Tor.com

Why not direct? WOT Ebooks From Tor

The covers are incredible

Notable news
Tor.com have announced the launch of the ebook of the second book of the epic (though perhaps a new word should be created to describe the scale) series, Robert Jordan’s, Wheel of Time, The Great Hunt:

We’re happy to announce that The Great Hunt, volume two in Robert Jordan’s The Wheel of Time, is now available as an eBook from the Sony eBook Store and other online retailers. This edition sports a new cover and has been re-typeset especially for ebook production.

But riddle me this?
Why do they not just sell it direct? The multi-publisher bookstore provides just the platform, they have created an incredible audience and the property is a very, very good one. I cannot understand this decision. Sure the rest of Macmillan also avoids ebook sales listing instead other sellers on their site bit surely teh selling of a digital download is not THAT difficult? Is it?

Eoin
PS: The covers are quite frankly fantastic for the ebook series, savvy to redesign them!

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Tor.com is a publishing.com

Tor.com gets even smarter
Thanks to Digital Book World (haven’t had time to read my RSS fees today) I learned this by twitter:

The Tor.com Tweet

The Tor.com Tweet

Tor.com are launching Year’s Best Fantasy 9, POD only through Tor.com rather than Tor! The long and the short of it is this:

Tor.com is proud to announce the immediate availability of David G. Hartwell and Kathryn Cramer’s definitive anthology, Year’s Best Fantasy 9.
This highly anticipated release also marks something we’re particularly proud of: Tor.com’s debut as a publishing entity, distinct from Tor Books and as a separate imprint under our shared corporate overlords at Macmillan.
YBF 9 is available only as a print-on-demand book, in keeping with our mission of always exploring alternative forms of publishing. Similar to the launch of the Tor.com Store, this title is one of our various publishing projects that seek to experiment with the available alternatives to publishing’s traditional sales, distribution, and delivery mechanisms.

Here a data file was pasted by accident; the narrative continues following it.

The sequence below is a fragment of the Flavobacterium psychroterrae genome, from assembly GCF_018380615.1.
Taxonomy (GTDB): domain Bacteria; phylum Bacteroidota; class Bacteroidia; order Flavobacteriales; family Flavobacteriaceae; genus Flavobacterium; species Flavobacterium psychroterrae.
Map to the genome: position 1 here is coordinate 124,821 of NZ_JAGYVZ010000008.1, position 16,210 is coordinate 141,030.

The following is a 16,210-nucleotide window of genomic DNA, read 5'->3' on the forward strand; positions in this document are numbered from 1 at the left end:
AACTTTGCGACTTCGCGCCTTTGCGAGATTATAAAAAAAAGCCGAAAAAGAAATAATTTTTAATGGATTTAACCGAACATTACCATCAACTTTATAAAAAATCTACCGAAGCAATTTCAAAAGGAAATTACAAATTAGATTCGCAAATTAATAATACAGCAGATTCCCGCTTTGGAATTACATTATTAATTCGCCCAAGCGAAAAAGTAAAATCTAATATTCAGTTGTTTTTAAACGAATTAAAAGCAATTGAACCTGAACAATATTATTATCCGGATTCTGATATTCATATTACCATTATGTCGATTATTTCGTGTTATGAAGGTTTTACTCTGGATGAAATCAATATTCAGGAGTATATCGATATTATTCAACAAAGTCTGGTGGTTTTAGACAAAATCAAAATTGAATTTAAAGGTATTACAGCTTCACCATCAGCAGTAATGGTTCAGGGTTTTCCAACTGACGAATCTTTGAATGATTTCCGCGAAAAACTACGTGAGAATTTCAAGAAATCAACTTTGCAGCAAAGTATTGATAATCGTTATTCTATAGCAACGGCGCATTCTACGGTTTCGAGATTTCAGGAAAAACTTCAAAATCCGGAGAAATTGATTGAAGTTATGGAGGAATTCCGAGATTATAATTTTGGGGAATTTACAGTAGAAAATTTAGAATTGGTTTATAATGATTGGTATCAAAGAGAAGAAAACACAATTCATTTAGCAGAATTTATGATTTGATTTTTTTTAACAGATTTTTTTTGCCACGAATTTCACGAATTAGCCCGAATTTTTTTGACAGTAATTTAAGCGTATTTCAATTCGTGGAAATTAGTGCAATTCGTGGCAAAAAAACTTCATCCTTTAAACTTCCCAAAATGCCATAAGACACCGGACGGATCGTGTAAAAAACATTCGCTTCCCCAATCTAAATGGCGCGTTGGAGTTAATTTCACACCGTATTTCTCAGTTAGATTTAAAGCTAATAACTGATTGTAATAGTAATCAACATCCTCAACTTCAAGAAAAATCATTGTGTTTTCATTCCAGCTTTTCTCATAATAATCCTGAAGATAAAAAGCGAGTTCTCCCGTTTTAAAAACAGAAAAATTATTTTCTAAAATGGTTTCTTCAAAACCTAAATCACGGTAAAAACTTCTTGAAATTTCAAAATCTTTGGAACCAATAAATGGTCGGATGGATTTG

You can buy the book in their online story here.

How smart are they?
Very. This builds on their nicely and still quietly and matter-of-factly launched Publisher Agnostic Store (links goes to my article on that development).

This also reinforces the concept of the Digital Vertical Niche that Mike Shatzkin likes to speak of and which I am also a fan. I’m intrigued and I really hope this works becuase in terms of new business models, this move is pretty much at the forefront.

Looking forward to good results, saddened by other news though!
Eoin

Tor.com launches a “publisher agnostic” webstore

UPDATE: Tor.com becomes an imprint in itself!

The front page of the Tor.com store

The front page of the Tor.com store

Singing Praises
If you watched the Mike Shatzkin video (it has shuffled to new quarters now and offers a very fancy annotation system) I linked to last weekend about the digital shift, this news makes perfect sense. I wrote some time ago about the differences between the Tor.com community and the less developed Voyager books community, well now, Tor have taken a further giant leap ahead and launched a new store for the web community that they say:

offers science fiction and fantasy media from most major publishers—the only requirement is that the books in question relate to the genre in some form or another. In keeping with the spirit of our “…And Related Subjects” tagline, we’ve made sure to be as inclusive as possible, and are going to be constantly updating and refining the selection of titles available in the Store.

Smarts
Frankly, this is a game changing move and here is why. Tor has succeeded in capturing a great deal of attention relating to science fiction and fantasy in the online space. They have done this organically by offering decent services and interesting content to fans of the genres. Now they are adding, not so much a commercial layer as a further service to their members. The community is already buying books, they are already reading about books they might wish to buy on Tor.com. By offering a way to get these books to the community they have made life easier for the community members, at a stage when those members have already become used to allocating a great deal of their attention to Tor.com.

Naturally (and so long as prices are reasonable) they will use the site to buy books and not resent the fact that Tor will benefit. What’s more, Tor don’t need to clutter their site with lots of ads for books, links in CONTEXT will suffice. I’ve several times read reviews of books then had to leave the site to find a copy for sale, an in content link would have saved me time, hassle and probably money.

We’ll see more of this
I have long felt Tor.com was a sensible and exciting model for genre fiction publishers, in much the same way as Osprey’s site seems to be for military history. I have little doubt we will see other publishers try and develop sites with similar features. I wonder will they get the central message of Tor.com which is that only by loosening control and offering something that the community values will you progress in the digitally shifted world?

Who knows, it will sure be interesting to see how it develops!
Eoin